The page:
Saturday, March 19, 2011

Bob Turley At Browns Luncheon - May 25

Breaking news . . .

Just confirmed - Bob Turley to attend the 2011 St. Louis Browns Luncheon on May 25, 2011.

Bob Turley (born September 19, 1930 in Troy, Illinois and grew up in East St. Louis) (known as "Bullet Bob") was signed by the St. Louis Browns in 1948

He played his first game on September 29, 1951 for the Browns and moved with them to Baltimore in 1954. He was traded to the New York Yankees after the 1954 season and played for the Yankees from 1955 to 1962. After beginning the year 1963 with the Los Angeles Angels, he finished the year, and his career, with the Boston Red Sox.

His best year was 1958, when he won 21 games and lost seven. As a result, he won the Hickok Belt as top professional athlete of the year, and the Cy Young Award as the best pitcher in Major League Baseball.

Turley started his 1958 World Series on a low note, giving up a leadoff home run and lasting just one-third of an inning as the Yankees fell behind the Milwaukee Braves two games to none. With the Yankees one game away from elimination, Turley threw a shutout in Game Five, then picked up a 10th-inning save in Game Six. A day later in Game Seven, he relieved Don Larsen in the third inning and won his second game in three days, with 6 2/3 innings of two-hit relief. The Yankees became just the second team to recover from a 3-1 World Series deficit, and Turley was voted the World Series Most Valuable Player Award.

Pictured below - Fifty-seven years later, Bob Turley remembers the first big-league baseball game ever played at Memorial Stadium in Baltimore. Why not? He won it.

From left, Vern Stephens, Bob Turley and Clint Courtney. Stephens and Courtney both hit home runs in the Orioles' 3-1 victory over the White Sox on Opening Day on April 15, 1954. All three players moved from the Browns '53 to the Orioles '54.

Thursday, March 17, 2011

2010 Lunch DVD Order Form

1) Click on order form above to enlarge  2) Press Ctrl + P to Print out the order form  3) Mail in your order  (4) Enjoy the stories and laughs when your DVD arrives.

Wednesday, March 16, 2011

Fan Club Member Looking for Autographs

I am trying to get some 3x5 autographs of the following Brownies. Do any fellow fan club members have some I could buy?  Contact me at: William.Biery@FMR.COM

  Clint Courtney
  Willie (Willy) Miranda
  Bill Norman
  Cliff Fannin
  Bob Young
  Earl Harrist

I really need 3x5 signatures of these players for my collection. Thanks!

Marty Marion dies; shortstop was MVP with '44 Cards, Last STL Browns Manager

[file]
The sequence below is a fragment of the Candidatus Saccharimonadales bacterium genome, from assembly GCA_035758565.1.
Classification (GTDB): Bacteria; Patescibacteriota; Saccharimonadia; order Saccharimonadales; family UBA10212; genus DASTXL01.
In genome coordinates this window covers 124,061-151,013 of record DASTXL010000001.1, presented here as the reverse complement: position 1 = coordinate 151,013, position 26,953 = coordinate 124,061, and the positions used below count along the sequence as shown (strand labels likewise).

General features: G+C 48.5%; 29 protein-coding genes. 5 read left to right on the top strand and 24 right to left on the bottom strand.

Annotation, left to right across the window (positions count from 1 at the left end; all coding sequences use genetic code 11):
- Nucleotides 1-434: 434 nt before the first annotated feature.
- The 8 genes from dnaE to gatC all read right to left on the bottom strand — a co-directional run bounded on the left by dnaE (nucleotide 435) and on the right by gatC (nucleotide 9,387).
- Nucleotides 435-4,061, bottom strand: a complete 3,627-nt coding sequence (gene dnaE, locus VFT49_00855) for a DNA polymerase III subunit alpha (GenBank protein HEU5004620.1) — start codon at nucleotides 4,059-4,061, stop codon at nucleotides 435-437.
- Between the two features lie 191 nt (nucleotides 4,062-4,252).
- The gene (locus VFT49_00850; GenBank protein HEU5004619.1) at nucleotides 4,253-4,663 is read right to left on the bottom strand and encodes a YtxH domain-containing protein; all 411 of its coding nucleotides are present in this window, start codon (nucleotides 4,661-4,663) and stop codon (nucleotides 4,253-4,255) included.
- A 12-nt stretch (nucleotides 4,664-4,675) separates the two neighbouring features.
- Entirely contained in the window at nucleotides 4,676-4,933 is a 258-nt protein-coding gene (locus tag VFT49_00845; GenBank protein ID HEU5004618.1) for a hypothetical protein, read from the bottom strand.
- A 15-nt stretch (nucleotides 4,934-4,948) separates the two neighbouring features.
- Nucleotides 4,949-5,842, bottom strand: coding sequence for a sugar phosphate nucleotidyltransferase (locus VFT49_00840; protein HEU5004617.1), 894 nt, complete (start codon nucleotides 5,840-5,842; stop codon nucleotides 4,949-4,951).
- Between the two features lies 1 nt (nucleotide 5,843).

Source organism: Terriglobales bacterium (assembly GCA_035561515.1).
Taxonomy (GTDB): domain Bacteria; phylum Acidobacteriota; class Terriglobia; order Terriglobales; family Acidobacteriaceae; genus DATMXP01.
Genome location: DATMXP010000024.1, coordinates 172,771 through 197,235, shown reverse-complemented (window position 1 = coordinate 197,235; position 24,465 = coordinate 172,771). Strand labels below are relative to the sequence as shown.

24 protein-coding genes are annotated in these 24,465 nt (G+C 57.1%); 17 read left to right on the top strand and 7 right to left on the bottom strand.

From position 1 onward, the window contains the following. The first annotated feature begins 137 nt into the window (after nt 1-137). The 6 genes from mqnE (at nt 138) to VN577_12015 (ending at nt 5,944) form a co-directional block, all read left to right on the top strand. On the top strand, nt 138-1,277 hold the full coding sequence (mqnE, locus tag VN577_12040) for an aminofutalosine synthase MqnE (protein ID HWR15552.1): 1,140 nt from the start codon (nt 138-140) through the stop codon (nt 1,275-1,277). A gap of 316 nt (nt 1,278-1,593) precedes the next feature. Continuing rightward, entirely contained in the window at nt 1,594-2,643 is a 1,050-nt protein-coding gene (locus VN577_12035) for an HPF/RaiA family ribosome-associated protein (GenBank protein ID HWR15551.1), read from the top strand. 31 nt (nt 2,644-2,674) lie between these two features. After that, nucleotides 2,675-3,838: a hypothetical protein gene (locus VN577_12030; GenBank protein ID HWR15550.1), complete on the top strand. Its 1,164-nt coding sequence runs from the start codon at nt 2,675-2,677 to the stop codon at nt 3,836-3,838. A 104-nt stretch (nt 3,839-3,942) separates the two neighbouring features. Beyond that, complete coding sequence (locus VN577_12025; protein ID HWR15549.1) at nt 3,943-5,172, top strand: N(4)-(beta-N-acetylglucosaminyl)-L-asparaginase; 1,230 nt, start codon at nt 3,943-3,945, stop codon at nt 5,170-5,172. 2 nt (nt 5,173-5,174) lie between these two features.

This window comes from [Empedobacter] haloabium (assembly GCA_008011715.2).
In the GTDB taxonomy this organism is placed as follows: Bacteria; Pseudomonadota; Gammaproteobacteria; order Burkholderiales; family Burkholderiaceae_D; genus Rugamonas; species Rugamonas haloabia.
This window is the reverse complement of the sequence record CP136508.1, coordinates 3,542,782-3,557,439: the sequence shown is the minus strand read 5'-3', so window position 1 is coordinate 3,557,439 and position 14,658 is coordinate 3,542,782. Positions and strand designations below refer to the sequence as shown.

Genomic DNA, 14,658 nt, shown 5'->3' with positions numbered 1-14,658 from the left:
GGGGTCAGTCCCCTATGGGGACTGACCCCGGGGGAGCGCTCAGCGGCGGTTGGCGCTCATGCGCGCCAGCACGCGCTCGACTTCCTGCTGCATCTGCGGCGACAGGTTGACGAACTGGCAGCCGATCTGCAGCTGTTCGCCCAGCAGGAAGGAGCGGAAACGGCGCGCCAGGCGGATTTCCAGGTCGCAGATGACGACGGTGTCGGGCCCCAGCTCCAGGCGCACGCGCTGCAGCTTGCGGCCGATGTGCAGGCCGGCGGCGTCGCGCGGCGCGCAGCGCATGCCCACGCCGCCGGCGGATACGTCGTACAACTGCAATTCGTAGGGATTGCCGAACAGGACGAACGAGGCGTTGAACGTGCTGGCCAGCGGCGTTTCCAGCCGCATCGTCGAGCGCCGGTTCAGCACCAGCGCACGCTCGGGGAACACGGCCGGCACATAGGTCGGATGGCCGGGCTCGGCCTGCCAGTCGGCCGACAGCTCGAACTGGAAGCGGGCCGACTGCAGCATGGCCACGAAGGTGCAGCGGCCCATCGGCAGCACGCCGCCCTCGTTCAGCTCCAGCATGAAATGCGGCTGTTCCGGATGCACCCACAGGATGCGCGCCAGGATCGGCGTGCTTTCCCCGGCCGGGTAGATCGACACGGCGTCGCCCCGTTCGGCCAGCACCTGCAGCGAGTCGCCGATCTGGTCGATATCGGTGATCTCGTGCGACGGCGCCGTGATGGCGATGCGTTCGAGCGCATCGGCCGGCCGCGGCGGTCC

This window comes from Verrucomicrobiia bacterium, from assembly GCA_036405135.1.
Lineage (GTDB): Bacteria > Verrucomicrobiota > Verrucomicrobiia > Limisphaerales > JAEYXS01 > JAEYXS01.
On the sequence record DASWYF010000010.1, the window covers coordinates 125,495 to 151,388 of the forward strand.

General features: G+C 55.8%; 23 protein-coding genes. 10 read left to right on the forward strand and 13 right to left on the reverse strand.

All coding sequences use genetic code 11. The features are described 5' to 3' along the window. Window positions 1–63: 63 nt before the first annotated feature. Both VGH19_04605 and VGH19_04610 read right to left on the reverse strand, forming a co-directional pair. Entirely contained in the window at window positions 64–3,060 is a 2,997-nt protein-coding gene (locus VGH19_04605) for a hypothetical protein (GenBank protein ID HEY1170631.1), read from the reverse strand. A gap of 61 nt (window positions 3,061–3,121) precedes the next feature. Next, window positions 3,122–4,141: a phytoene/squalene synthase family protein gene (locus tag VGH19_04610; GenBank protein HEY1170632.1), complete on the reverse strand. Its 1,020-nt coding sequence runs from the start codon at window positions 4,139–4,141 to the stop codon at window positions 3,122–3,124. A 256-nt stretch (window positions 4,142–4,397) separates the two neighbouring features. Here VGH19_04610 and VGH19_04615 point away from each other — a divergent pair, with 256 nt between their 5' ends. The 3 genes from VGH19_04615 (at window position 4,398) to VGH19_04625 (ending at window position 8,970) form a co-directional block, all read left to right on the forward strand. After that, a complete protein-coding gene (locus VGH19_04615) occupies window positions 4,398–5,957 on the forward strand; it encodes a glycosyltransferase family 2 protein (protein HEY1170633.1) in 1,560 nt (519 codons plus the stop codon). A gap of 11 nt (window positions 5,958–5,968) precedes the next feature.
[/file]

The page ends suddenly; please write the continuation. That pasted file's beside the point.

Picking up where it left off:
Marty Marion, known as "Mr. Shortstop" to a generation of St. Louis Cardinals fans, died of an apparent heart attack Tuesday night, according to his nephew, Scott Marion.

Mr. Marion was 93 and lived in Ladue a suburb of St. Louis.

Also known as "Slats" during his St. Louis career from 1940-50, Mr. Marion was the Cardinals' shortstop on four National League pennant-winners and three World Series championship teams (1942, '44 and '46). Marion also played for the St. Louis Browns as player/manager in 1952-53. He served as the Browns last manager before the team moved to Baltimore.

Mr. Marion's signature season was 1944, when he won the NL's Most Valuable Player award. According to Hall of Fame baseball writer Rick Hummel of the Post-Dispatch, this was more of a leadership and fielding award as Mr. Marion was considered the glue of the great Cardinals teams in the '40s. He batted .267 in '44. then sparked a Cardinals defense that made just one error in a six-game "Streetcar Series" victory over the Browns, who committed 10 errors.

His best season as a hitter was 1943, when he batted .280 in the regular season and .357 in the World Series against the New York Yankees. Stan Musial won the first of his three MVPs that year. In 1942, he batted .276 and led the NL with 38 doubles.

Mr. Marion made All-Star Game appearances in 1943-44 and 1946-50 (there was no All-Star Game in 1945), and led NL shortstops in fielding percentage four times during the decade. He was 6-foot-2 and 170 pounds during his playing days, and was known to sportswriters of the time as "The Octopus" because of his long arms and extraordinary range.

"You look at his stats and everything, he should be in the Hall of Fame," former teammate and Hall of Famer Red Schoendienst said today in Florida. "He never ever tried to say that he belonged in the Hall of Fame. He liked baseball. That’s why he played it.

Tuesday, March 15, 2011

Browns Player, Fred Sanford, Passes Away

John Fredrick (Fred) Sanford signed with the St. Louis Browns in 1939 and played with the team in 1943, 1946-48. He was traded to the New York Yankees for the 1949-50 season. He played with four different teams in 1951 and finished his major league career that year back with the Browns. Fred was a pitcher and finished with a career ERA of 4.45 with 37 wins and 55 losses. His best season was with the Yankees in 1949 winning 7 games while losing 3.

Fred Sanford passed away quietly at his Salt Lake City home on March 15, 2011 at age 91. Fred’s passing was on the same day as Marty Marion.